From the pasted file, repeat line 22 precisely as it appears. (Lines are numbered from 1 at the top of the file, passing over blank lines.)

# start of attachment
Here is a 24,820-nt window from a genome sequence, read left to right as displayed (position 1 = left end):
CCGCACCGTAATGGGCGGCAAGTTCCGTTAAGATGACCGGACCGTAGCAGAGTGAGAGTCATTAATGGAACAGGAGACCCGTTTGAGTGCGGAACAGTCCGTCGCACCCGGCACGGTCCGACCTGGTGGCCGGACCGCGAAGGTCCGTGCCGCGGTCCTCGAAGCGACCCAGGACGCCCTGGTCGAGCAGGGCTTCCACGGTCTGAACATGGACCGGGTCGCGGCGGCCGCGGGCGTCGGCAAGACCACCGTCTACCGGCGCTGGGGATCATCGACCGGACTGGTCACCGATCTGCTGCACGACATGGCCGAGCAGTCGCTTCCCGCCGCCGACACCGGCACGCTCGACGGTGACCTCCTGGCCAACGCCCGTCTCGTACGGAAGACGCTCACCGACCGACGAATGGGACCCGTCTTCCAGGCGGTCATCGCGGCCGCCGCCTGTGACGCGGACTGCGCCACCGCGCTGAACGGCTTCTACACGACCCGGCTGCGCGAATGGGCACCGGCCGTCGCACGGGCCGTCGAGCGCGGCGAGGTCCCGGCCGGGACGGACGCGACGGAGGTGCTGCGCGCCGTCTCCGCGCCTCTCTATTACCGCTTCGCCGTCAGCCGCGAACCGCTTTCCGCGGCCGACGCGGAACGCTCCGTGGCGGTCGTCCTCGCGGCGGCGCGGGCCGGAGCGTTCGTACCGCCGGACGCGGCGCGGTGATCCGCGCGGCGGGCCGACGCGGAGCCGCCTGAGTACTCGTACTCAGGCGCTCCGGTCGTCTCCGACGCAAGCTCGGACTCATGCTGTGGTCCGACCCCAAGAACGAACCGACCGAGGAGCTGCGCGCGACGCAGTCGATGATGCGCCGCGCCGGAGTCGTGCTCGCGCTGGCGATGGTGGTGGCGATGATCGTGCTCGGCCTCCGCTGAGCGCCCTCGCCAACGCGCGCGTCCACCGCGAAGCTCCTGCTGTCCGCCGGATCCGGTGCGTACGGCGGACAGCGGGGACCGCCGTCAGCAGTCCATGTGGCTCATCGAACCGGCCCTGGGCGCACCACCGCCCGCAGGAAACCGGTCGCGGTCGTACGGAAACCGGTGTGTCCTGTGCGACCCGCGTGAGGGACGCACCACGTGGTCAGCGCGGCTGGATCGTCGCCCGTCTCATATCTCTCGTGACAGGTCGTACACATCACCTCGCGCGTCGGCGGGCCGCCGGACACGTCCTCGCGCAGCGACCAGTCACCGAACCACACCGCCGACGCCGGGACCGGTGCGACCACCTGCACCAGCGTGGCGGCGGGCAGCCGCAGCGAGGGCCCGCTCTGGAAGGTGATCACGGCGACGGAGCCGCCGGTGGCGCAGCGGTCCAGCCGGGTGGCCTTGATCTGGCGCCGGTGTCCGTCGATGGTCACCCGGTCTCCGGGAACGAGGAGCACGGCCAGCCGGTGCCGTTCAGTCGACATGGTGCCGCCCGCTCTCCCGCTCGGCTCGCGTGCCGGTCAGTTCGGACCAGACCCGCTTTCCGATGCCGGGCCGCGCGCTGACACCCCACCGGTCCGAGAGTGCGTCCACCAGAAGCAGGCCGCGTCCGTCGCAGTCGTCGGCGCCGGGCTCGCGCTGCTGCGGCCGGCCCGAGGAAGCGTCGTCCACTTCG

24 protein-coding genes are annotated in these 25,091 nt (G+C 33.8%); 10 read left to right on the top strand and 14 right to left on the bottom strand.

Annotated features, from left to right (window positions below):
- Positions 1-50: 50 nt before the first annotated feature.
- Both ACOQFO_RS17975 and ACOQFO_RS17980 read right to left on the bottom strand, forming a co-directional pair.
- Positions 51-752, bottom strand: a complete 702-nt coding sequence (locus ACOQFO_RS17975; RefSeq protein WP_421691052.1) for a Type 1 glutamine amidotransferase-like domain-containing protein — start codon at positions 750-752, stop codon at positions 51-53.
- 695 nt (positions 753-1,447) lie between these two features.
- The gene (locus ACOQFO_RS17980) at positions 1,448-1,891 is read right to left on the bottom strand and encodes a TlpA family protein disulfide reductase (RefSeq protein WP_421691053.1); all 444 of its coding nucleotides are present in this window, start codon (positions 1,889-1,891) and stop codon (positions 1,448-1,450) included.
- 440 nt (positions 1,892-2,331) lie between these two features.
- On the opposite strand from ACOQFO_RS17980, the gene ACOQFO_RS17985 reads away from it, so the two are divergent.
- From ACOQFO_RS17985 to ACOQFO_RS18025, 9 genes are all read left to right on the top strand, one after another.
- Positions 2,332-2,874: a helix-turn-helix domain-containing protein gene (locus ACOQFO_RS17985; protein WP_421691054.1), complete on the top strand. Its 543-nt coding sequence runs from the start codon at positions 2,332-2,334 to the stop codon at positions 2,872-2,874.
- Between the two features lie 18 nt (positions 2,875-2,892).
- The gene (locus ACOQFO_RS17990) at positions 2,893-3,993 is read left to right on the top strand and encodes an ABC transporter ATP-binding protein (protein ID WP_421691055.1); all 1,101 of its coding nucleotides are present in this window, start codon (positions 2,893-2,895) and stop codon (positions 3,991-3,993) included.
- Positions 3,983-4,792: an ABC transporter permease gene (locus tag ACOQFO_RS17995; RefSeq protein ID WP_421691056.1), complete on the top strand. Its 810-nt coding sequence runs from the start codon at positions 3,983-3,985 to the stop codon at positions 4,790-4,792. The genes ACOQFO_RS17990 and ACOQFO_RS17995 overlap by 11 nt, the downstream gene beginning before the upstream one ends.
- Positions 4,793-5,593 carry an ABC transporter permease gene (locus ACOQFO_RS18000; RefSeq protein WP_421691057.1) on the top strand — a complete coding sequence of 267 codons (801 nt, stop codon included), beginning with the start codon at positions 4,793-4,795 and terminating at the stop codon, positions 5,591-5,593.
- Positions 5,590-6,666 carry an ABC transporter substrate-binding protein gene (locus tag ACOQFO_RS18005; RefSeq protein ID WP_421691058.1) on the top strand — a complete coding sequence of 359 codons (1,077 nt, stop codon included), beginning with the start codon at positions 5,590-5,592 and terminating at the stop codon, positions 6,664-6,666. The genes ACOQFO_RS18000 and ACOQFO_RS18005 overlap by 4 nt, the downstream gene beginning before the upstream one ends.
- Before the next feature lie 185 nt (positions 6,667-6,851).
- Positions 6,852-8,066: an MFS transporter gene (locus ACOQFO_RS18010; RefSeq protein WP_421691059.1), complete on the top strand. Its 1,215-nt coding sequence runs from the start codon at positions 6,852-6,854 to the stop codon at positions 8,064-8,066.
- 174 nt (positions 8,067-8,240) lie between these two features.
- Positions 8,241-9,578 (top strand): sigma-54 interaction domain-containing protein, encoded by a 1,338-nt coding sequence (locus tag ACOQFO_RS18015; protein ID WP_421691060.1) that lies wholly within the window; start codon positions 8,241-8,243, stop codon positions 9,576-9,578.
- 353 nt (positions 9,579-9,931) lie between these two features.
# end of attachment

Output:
- Positions 8,241-9,578 (top strand): sigma-54 interaction domain-containing protein, encoded by a 1,338-nt coding sequence (locus tag ACOQFO_RS18015; protein ID WP_421691060.1) that lies wholly within the window; start codon positions 8,241-8,243, stop codon positions 9,576-9,578.